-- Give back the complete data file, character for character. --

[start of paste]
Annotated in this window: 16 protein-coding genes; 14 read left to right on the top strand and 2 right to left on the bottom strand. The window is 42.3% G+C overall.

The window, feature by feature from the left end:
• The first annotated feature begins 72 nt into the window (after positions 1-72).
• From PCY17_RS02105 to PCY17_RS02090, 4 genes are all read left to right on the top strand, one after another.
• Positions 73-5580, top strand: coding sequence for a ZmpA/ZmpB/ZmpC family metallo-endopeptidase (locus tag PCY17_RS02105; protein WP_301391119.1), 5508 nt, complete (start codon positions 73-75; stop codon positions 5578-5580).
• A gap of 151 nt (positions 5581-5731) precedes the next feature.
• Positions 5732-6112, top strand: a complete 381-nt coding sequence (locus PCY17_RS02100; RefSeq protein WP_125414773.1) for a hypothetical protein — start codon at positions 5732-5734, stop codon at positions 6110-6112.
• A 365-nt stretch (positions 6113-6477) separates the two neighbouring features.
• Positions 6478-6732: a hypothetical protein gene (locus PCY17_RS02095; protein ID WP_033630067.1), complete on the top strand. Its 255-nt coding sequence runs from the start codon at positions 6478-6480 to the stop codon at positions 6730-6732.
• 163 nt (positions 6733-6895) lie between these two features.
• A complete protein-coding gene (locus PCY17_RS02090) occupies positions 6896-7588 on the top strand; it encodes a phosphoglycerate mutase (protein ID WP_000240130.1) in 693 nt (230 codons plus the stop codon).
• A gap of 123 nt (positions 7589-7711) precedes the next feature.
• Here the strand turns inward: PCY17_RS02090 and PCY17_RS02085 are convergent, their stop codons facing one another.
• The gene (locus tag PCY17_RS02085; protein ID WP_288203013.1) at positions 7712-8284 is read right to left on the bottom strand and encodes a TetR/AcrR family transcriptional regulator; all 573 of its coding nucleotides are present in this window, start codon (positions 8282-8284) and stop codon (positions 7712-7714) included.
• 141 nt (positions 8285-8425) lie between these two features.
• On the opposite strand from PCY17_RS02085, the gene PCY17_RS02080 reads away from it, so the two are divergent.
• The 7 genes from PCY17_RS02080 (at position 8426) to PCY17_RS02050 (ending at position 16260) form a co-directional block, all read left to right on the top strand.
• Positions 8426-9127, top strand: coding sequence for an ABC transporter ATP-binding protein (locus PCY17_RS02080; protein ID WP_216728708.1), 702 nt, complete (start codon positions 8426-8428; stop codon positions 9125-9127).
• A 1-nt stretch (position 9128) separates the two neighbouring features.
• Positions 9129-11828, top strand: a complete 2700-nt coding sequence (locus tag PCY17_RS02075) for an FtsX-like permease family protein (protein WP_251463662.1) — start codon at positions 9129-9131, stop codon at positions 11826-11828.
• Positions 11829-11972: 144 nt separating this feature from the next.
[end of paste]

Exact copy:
Annotated in this window: 16 protein-coding genes; 14 read left to right on the top strand and 2 right to left on the bottom strand. The window is 42.3% G+C overall.

The window, feature by feature from the left end:
• The first annotated feature begins 72 nt into the window (after positions 1-72).
• From PCY17_RS02105 to PCY17_RS02090, 4 genes are all read left to right on the top strand, one after another.
• Positions 73-5580, top strand: coding sequence for a ZmpA/ZmpB/ZmpC family metallo-endopeptidase (locus tag PCY17_RS02105; protein WP_301391119.1), 5508 nt, complete (start codon positions 73-75; stop codon positions 5578-5580).
• A gap of 151 nt (positions 5581-5731) precedes the next feature.
• Positions 5732-6112, top strand: a complete 381-nt coding sequence (locus PCY17_RS02100; RefSeq protein WP_125414773.1) for a hypothetical protein — start codon at positions 5732-5734, stop codon at positions 6110-6112.
• A 365-nt stretch (positions 6113-6477) separates the two neighbouring features.
• Positions 6478-6732: a hypothetical protein gene (locus PCY17_RS02095; protein ID WP_033630067.1), complete on the top strand. Its 255-nt coding sequence runs from the start codon at positions 6478-6480 to the stop codon at positions 6730-6732.
• 163 nt (positions 6733-6895) lie between these two features.
• A complete protein-coding gene (locus PCY17_RS02090) occupies positions 6896-7588 on the top strand; it encodes a phosphoglycerate mutase (protein ID WP_000240130.1) in 693 nt (230 codons plus the stop codon).
• A gap of 123 nt (positions 7589-7711) precedes the next feature.
• Here the strand turns inward: PCY17_RS02090 and PCY17_RS02085 are convergent, their stop codons facing one another.
• The gene (locus tag PCY17_RS02085; protein ID WP_288203013.1) at positions 7712-8284 is read right to left on the bottom strand and encodes a TetR/AcrR family transcriptional regulator; all 573 of its coding nucleotides are present in this window, start codon (positions 8282-8284) and stop codon (positions 7712-7714) included.
• 141 nt (positions 8285-8425) lie between these two features.
• On the opposite strand from PCY17_RS02085, the gene PCY17_RS02080 reads away from it, so the two are divergent.
• The 7 genes from PCY17_RS02080 (at position 8426) to PCY17_RS02050 (ending at position 16260) form a co-directional block, all read left to right on the top strand.
• Positions 8426-9127, top strand: coding sequence for an ABC transporter ATP-binding protein (locus PCY17_RS02080; protein ID WP_216728708.1), 702 nt, complete (start codon positions 8426-8428; stop codon positions 9125-9127).
• A 1-nt stretch (position 9128) separates the two neighbouring features.
• Positions 9129-11828, top strand: a complete 2700-nt coding sequence (locus tag PCY17_RS02075) for an FtsX-like permease family protein (protein WP_251463662.1) — start codon at positions 9129-9131, stop codon at positions 11826-11828.
• Positions 11829-11972: 144 nt separating this feature from the next.